The other night I watched The Words (Bradley Cooper, Jeremy Irons, Dennis Quaid, Olivia Wilde, and Zoe Saldana). I didn’t plan on watching it, but any movie about a writer struggling to “make it” begs me to watch it.
The movie bases its foundation on one question: “Just how far would you go to be the person you want to be?”
In other words, would you steal someone else’s story just to be who you wanted to become?
The film portrays an old man who says, “We all make choices; the hard thing is to live with them, and there ain’t nobody that can help you with that.”
I write. All the time. Something. Anything. Celebrity profiles. Fiction. Notes on papers I’m grading. Blogs. Texts. A few emails. Poor attempts at song lyrics.
So far everything I have written has been true. I have never stolen nothing, no not a thing—well, with the exception of the deliberate theft of that last sentence. If you know song lyrics, you’ll understand. If not, proceed. It’s no big thing.
I have a new group of creative writing students this semester, and once again, my goal for them and for me is for us to take our writing to the next level, to step out of our comfort zones.
My new class of creative writers has been very good for me. So far my students cut me no slack. If they have to write, they expect me to write. My homework for them? Create a blog with its own unique writing. Their homework for me? Write a blog about them.
But what can I say? I don’t know them well—yet. So far I have met the super intelligent Batman, a Halo freak who shares his cheerios, three musicians, an artist, a baton twirler, Lady Wit, a runaway who gets to stay, and a very shy girl who kind of reminds me of myself.
But when I get to know them, can I say more? If I tell their stories without their permission, will I invade their privacy? Will I steal their stories for my gain? But what happens if their story IS my story? I believe people’s paths cross for a reason.
Never should I define people by the characters they play in my life story, for tomorrow they will grow into somebody else. You change; I change. Not everything about us, just some things.
I, for example, will always love God, my family, and the Red Sox. I can’t imagine ever giving up writing or music. And I won’t give up the people I love. I do, however, abandon certain fads. I left the leg warmers in the eighties, and I don’t perm my hair.
I’m what they call a “seasoned teacher.” You can’t fool me. That’s just another way of saying old. No matter how you say it, I have been a supporting cast member in the stories of many students’ lives. I don’t mind. I just don’t want them to sell that chapter as my entire story.
When I first started teaching, I decorated my classroom in a black and white spotted motif. The next thing I knew I became the crazy teacher who liked black and white bovines. I like cows, but they don’t necessarily moooove me. I have, in fact, ridden a cow backwards across a barnyard. That, my friends, is another story, one better left in the barnyard.
During my “cow phase,” I acquired a lot (literally) of Holstein items, including a stool with udders, which I thought was utterly hilarious. Heck, even the baseball coach brought me a cow ink pen from a coaching clinic. The cow lady. That’s who I had become.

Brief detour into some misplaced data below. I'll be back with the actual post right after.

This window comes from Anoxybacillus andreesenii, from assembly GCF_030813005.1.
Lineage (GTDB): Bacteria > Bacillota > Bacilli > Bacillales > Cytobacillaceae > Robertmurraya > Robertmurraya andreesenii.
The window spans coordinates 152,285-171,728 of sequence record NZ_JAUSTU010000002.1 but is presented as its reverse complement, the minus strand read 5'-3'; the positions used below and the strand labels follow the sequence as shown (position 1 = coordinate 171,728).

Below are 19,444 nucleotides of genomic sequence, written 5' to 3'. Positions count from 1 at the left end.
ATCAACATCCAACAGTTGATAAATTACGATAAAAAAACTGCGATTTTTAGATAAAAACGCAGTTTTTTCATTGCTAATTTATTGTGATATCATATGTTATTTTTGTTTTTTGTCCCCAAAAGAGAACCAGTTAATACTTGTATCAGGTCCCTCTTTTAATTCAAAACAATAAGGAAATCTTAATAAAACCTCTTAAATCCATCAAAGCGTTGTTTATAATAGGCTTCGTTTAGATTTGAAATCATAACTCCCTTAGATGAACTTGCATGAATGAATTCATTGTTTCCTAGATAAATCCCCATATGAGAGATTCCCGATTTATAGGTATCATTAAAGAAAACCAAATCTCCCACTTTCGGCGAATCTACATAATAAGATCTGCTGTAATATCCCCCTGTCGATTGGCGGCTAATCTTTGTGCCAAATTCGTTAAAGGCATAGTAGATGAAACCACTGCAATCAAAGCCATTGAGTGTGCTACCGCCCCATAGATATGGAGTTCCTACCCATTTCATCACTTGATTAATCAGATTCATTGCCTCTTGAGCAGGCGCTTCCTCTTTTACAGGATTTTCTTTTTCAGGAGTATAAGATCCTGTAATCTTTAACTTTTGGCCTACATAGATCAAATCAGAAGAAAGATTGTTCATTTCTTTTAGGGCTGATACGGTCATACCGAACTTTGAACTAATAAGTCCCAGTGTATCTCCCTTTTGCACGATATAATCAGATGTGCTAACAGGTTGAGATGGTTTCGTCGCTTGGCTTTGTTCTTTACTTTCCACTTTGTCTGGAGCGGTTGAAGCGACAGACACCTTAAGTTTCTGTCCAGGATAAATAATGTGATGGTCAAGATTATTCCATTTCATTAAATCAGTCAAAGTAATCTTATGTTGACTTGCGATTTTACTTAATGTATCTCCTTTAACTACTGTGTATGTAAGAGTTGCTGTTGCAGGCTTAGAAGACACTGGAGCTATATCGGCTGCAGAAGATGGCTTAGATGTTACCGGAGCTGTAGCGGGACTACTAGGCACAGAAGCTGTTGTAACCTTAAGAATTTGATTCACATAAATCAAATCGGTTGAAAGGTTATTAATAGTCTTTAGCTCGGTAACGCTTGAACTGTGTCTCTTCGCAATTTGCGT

During another phase, I was the crazy lady who loved Julius Caesar. I still do. I received anonymous letters from students warning me to “Beware the Ides of March.” While some teachers had to be on the look out for yard rollers on Halloween, I had to keep up my guard the night of March 15. But that’s okay. My rollers and I are now great friends. But they should remember the evil that men (and women) do lives after them. Paybacks are killer.
At another point of my career, I voraciously taught my students the importance of vocabulary, and we started with the word QUINTESSENTIAL. Every student I had during this phase used the word either to impress or distress me. And even now, my co-workers smile when they use the word around me. I think it’s funny, especially when QUINTESSENTIAL shows up on my Facebook timeline.
There was a time when Michael W. Smith was my favorite singer, and, yes, in fact, I did name my younger child after him. I didn’t just like Michael W. Smith; I wanted to be like Michael W. Smith. I wanted to own a place like his Nashville-based Rocketown so that I could positively impact kids’ lives with music. I still do.
And now I’m the crazy Steven Tyler stalker. I don’t know why. I just am. I guess Steven became a symbol for me, a reminder that regardless of one’s age, a person can never be too old to act a little crazy, to love music and to love people, the latter, I think, Steven Tyler maybe too much. But again, there’s another story, and we haven’t the time.
If I become a character in my students’ memoirs, I have no idea which persona I will portray. I hope the writers paint the truth and avoid portraying me as a one-dimensional character.
All people leave their colors on other people’s canvases, some more vividly than others. And believe me, whether or not it’s in print, we read each others’ stories daily. We should be careful to avoid over generalizing and assuming.
I have stories about my life I can’t tell, won’t tell, because my life isn’t its own. I am a vault. I could never make it as a member of the paparazzi.
I also don’t want to be painted as the crazy cow-loving cat lady who stalked Steven Tyler in the most quintessential way. I’m a whole lot more than that.
If we have met, YOU have become a character in MY story. You are paint on my canvas. And if I do tell my story, I’ll do my best to paint you with an honest brush and to write you with an trustworthy pen.